The Politics of Sincerity
- Copyright: 2008
- Dimensions: 6 x 9
- Page Count: 248 pages
- Illustrations: 1 b&w illustration
- Hardcover ISBN: 978-0-271-03339-6
- Paperback ISBN: 978-0-271-03340-2
“This original and provocative book contributes significantly to both classical political philosophy (the relationship of Plato’s dialogues to democracy, then and now) and democratic theory (deliberative democracy, participatory democracy, and feminist treatments of democracy). Markovits brilliantly connects her interpretations of Plato’s texts to our own thinking about important political questions, examining particularly the problematic role of sincerity in political communication. In so doing, she convincingly shows that these classical texts are valuable resources for citizens.”
“What could be wrong with plain speech? Plenty, as it turns out. The appeal to straight talk in politics, relying on sincerity norms in deliberative theory, and avoiding of the art of rhetoric in civic education can lead to a dangerous naïveté regarding modern sophistry. Elizabeth Markovits knows that we can do better. In place of the vain quest for communicative purity, this book offers vital resources for democratic participation.”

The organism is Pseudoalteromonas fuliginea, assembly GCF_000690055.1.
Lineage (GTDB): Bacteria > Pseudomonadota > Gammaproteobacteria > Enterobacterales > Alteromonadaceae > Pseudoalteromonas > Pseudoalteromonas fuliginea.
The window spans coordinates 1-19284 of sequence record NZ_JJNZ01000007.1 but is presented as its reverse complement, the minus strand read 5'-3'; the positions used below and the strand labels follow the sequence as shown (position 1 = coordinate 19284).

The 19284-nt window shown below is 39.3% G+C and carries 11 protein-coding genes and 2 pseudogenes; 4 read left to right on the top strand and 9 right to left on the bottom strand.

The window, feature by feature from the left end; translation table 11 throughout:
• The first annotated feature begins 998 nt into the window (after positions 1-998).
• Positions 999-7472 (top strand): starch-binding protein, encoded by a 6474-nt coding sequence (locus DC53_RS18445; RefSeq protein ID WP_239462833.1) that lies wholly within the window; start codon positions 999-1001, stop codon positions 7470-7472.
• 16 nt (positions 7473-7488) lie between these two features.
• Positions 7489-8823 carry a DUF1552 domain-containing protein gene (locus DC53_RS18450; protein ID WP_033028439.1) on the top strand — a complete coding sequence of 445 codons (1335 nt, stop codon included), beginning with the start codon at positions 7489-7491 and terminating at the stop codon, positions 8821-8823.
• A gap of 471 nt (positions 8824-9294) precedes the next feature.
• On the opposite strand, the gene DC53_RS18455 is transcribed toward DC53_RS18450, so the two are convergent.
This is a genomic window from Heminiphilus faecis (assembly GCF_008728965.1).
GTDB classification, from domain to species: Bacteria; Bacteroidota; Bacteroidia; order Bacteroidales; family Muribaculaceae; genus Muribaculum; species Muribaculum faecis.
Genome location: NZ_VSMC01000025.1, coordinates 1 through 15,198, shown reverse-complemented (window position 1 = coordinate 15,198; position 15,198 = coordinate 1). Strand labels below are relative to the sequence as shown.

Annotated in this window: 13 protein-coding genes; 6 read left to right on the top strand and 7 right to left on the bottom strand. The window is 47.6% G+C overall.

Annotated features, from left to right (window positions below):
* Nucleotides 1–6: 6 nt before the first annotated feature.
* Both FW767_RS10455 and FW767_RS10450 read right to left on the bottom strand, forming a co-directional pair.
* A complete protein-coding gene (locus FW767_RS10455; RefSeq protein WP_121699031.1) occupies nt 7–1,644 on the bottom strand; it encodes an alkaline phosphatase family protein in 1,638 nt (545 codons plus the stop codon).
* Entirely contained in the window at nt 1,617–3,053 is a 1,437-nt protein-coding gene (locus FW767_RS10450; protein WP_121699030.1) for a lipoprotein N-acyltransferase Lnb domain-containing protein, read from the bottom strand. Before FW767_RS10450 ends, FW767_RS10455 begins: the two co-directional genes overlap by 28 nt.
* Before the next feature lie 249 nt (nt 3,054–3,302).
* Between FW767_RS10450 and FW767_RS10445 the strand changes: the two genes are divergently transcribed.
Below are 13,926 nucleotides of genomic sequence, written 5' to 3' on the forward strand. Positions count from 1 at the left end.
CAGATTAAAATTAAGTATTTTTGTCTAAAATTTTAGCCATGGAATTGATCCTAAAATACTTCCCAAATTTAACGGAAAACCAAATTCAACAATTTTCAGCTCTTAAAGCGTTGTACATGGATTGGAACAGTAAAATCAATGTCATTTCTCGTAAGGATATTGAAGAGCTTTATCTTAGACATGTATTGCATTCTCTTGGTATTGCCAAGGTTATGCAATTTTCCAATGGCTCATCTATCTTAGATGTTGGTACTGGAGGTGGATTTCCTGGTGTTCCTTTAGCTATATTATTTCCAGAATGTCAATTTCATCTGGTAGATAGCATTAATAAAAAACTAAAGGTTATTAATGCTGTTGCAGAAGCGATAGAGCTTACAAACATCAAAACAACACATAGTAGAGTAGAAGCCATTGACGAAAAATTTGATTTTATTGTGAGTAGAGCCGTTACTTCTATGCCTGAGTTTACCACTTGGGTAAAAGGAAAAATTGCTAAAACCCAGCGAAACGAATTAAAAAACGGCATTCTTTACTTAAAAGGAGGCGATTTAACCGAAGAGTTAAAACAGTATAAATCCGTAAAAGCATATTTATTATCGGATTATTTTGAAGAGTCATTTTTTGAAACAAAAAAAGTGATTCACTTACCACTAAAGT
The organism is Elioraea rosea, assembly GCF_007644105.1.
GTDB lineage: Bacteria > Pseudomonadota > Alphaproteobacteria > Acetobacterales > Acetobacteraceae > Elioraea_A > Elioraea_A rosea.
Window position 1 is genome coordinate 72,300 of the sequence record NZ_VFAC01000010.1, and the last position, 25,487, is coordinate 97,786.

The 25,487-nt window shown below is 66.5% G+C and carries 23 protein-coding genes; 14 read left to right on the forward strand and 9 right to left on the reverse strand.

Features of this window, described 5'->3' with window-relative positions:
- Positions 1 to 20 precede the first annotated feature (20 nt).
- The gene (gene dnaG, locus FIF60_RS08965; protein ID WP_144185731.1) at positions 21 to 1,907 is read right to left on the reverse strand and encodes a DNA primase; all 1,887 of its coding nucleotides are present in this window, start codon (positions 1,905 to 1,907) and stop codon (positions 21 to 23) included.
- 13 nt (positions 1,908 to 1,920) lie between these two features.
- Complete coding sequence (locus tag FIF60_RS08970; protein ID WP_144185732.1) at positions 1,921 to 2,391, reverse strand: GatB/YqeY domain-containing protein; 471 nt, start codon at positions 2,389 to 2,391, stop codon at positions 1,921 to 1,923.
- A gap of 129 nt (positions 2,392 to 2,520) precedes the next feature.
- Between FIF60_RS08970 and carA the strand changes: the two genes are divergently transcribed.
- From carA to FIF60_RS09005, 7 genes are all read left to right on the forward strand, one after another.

“Engagingly written and interesting, this book is useful for political theorists interested in democratic theory, rhetoric, and Greek thought.”
A growing frustration with “spin doctors,” doublespeak, and outright lying by public officials has resulted in a deep public cynicism regarding politics today. It has also led many voters to seek out politicians who engage in “straight talk,” out of a hope that sincerity signifies a dedication to the truth. While this is an understandable reaction to the degradation of public discourse inflicted by political hype, Elizabeth Markovits argues that the search for sincerity in the public arena actually constitutes a dangerous distraction from more important concerns, including factual truth and the ethical import of political statements.
Her argument takes her back to an examination of the Greek notion of parrhesia (frank speech), and she draws from her study of the Platonic dialogues a nuanced understanding of this ancient analogue of “straight talk.” She shows Plato to have an appreciation for rhetoric rather than a desire to purge it from public life, providing insights into the ways it can contribute to a fruitful form of deliberative democracy today.
1. The Trouble with Being Earnest
2. Midwiving Socrates
3. Socratic Irony and the Art of Politics
4. Citizen Judgment and Myth in the Republic
5. Beyond Sincerity: Truth, Trust, and Judgment in Democratic Life
Other Ways to Acquire
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